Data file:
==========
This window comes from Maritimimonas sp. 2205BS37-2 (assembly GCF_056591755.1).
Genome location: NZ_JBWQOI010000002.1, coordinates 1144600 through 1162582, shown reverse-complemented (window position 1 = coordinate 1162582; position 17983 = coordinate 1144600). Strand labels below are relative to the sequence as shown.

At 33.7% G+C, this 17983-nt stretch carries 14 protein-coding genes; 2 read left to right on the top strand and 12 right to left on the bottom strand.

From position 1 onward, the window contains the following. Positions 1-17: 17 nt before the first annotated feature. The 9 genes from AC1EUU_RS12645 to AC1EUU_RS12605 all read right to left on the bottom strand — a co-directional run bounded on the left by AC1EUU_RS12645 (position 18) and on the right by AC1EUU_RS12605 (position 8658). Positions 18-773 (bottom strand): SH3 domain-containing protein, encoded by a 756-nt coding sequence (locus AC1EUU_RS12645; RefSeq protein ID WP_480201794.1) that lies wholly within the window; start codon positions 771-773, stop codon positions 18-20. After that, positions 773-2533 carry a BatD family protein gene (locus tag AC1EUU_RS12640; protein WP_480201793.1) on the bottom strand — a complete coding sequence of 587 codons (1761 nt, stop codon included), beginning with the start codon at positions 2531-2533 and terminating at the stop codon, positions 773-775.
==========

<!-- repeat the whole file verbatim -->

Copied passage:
This window comes from Maritimimonas sp. 2205BS37-2 (assembly GCF_056591755.1).
Genome location: NZ_JBWQOI010000002.1, coordinates 1144600 through 1162582, shown reverse-complemented (window position 1 = coordinate 1162582; position 17983 = coordinate 1144600). Strand labels below are relative to the sequence as shown.

At 33.7% G+C, this 17983-nt stretch carries 14 protein-coding genes; 2 read left to right on the top strand and 12 right to left on the bottom strand.

From position 1 onward, the window contains the following. Positions 1-17: 17 nt before the first annotated feature. The 9 genes from AC1EUU_RS12645 to AC1EUU_RS12605 all read right to left on the bottom strand — a co-directional run bounded on the left by AC1EUU_RS12645 (position 18) and on the right by AC1EUU_RS12605 (position 8658). Positions 18-773 (bottom strand): SH3 domain-containing protein, encoded by a 756-nt coding sequence (locus AC1EUU_RS12645; RefSeq protein ID WP_480201794.1) that lies wholly within the window; start codon positions 771-773, stop codon positions 18-20. After that, positions 773-2533 carry a BatD family protein gene (locus tag AC1EUU_RS12640; protein WP_480201793.1) on the bottom strand — a complete coding sequence of 587 codons (1761 nt, stop codon included), beginning with the start codon at positions 2531-2533 and terminating at the stop codon, positions 773-775.